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Four Fitbit Blaze color touchscreen smartwatches are displayed at CES 2016 at the Sands Expo and Convention Center in Las Vegas, Jan. 6, 2016. ethan miller/getty images

The shipment of smartwatches outstripped those of the Swiss watches for the first time ever during the final three months of 2015, according to new figures released this week, which also showed that Apple Watch is dominating the market.

According to the figures from Strategy Analytics, global smartwatch shipments reached 8.1 million units in the fourth quarter of 2015, compared with 7.9 million Swiss watch shipments in the same period, marking a significant milestone in the evolution of the smartwatch.

Strategy Analytics defines a Swiss watch as “a wristwatch produced and shipped from Switzerland” while it defines a smartwatch as “a computerized wristwatch with a high-level or expandable operating system produced and shipped from any country worldwide.”

However, in the smartwatch industry, Apple is dominating with 63 percent share of shipments, which would equate to 5.1 million Apple Watches sold during the period. Apple has never revealed sales figures for its smartwatch, which went on sale just under a year ago.

While the market share for the Apple Watch is impressive, it has slipped from the 75 percent it held in the second quarter of 2015 just after it launched, according to Strategy Analytics.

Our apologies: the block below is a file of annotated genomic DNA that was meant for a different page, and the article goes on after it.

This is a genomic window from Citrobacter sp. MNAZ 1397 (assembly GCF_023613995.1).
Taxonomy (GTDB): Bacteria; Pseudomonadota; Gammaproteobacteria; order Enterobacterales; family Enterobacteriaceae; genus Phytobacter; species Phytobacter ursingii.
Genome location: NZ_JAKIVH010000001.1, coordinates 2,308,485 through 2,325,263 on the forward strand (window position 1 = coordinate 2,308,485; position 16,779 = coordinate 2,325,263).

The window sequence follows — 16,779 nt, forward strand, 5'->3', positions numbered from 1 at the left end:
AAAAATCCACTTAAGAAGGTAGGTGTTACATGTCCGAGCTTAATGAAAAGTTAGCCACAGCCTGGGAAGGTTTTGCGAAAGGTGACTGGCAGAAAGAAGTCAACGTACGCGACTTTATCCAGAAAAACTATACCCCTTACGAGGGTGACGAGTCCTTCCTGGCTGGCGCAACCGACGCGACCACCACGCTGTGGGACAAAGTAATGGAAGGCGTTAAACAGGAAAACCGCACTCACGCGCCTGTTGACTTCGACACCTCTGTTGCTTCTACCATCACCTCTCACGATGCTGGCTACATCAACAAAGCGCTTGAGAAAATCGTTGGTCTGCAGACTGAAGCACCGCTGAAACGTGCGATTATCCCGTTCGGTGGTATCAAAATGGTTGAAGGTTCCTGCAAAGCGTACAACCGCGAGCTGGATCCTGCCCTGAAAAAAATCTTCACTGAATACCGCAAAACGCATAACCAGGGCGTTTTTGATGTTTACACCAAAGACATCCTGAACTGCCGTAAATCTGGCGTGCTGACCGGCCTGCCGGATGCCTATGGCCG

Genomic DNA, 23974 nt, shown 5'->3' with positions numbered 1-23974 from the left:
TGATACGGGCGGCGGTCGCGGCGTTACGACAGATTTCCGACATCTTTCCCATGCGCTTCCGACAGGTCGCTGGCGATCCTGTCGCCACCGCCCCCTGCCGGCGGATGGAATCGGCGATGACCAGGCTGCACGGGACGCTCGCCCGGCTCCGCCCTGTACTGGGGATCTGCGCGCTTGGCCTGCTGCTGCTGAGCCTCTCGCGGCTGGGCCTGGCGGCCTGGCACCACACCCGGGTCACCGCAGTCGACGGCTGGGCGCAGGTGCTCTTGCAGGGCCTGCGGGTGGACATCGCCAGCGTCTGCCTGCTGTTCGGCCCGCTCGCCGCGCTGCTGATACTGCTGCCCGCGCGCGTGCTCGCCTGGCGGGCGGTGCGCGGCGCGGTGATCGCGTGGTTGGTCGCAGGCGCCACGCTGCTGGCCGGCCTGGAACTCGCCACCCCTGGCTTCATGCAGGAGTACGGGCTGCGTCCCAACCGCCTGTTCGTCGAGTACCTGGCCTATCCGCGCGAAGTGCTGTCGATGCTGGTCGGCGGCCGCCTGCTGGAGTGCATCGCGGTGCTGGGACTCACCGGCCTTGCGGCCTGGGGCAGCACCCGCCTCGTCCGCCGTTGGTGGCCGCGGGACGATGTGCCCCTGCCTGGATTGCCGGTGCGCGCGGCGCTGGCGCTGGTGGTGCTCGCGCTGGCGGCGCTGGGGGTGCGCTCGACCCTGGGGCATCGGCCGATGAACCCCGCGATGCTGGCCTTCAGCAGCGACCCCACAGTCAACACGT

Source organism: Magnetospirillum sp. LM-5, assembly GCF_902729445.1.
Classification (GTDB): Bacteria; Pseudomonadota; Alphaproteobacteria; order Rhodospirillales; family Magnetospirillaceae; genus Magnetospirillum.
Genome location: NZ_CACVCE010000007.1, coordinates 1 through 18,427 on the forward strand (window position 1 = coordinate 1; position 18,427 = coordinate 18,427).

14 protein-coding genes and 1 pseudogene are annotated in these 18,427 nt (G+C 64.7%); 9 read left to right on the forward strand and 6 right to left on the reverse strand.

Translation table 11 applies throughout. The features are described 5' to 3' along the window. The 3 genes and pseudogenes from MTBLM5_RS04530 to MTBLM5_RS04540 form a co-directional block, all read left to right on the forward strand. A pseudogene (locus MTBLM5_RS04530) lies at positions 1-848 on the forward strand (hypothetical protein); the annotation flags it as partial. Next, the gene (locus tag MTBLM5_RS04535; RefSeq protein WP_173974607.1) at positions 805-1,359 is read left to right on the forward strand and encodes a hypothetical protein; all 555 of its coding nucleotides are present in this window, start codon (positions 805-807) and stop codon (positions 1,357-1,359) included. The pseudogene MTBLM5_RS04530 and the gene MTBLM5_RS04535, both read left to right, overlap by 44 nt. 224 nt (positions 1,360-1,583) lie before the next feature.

“We estimate global smartwatch shipments reached 8.1 million units in Q4 2015, rising a healthy 316 percent from 1.9 million in Q4 2014,” Cliff Raskind, director at Strategy Analytics, said. “Smartwatches are growing rapidly in North America, Western Europe and Asia.”

With Apple dominating, the rest of the market is led by Samsung, which has a wide range of smartwatches on the market, with a 16 percent market share. This means that for every 10 smartwatches shipped globally, eight of them are from Samsung or Apple.

While smartwatches have seen growth of over 300 percent in the last 12 months, the Swiss watch industry has seen shipments fall by 5 percent, from 8.3 million units in the final three months of 2014.

“The Swiss watch industry has been very slow to react to the development of smartwatches,” Neil Mawston, executive director at Strategy Analytics, said. “The Swiss watch industry has been sticking its head in the sand and hoping smartwatches will go away. Swiss brands, like Tag Heuer, accounted for a tiny 1 percent of all smartwatches shipped globally during Q4 2015, and they are long way behind Apple, Samsung and other leaders in the high-growth smartwatch category.”

It is unclear just how many people have decided to buy a smartwatch instead of a Swiss watch, with some of the decline likely due to other factors. However, it is clear that the smartwatch market is growing fast and traditional watchmakers will need to adjust if they don’t want to fall further behind.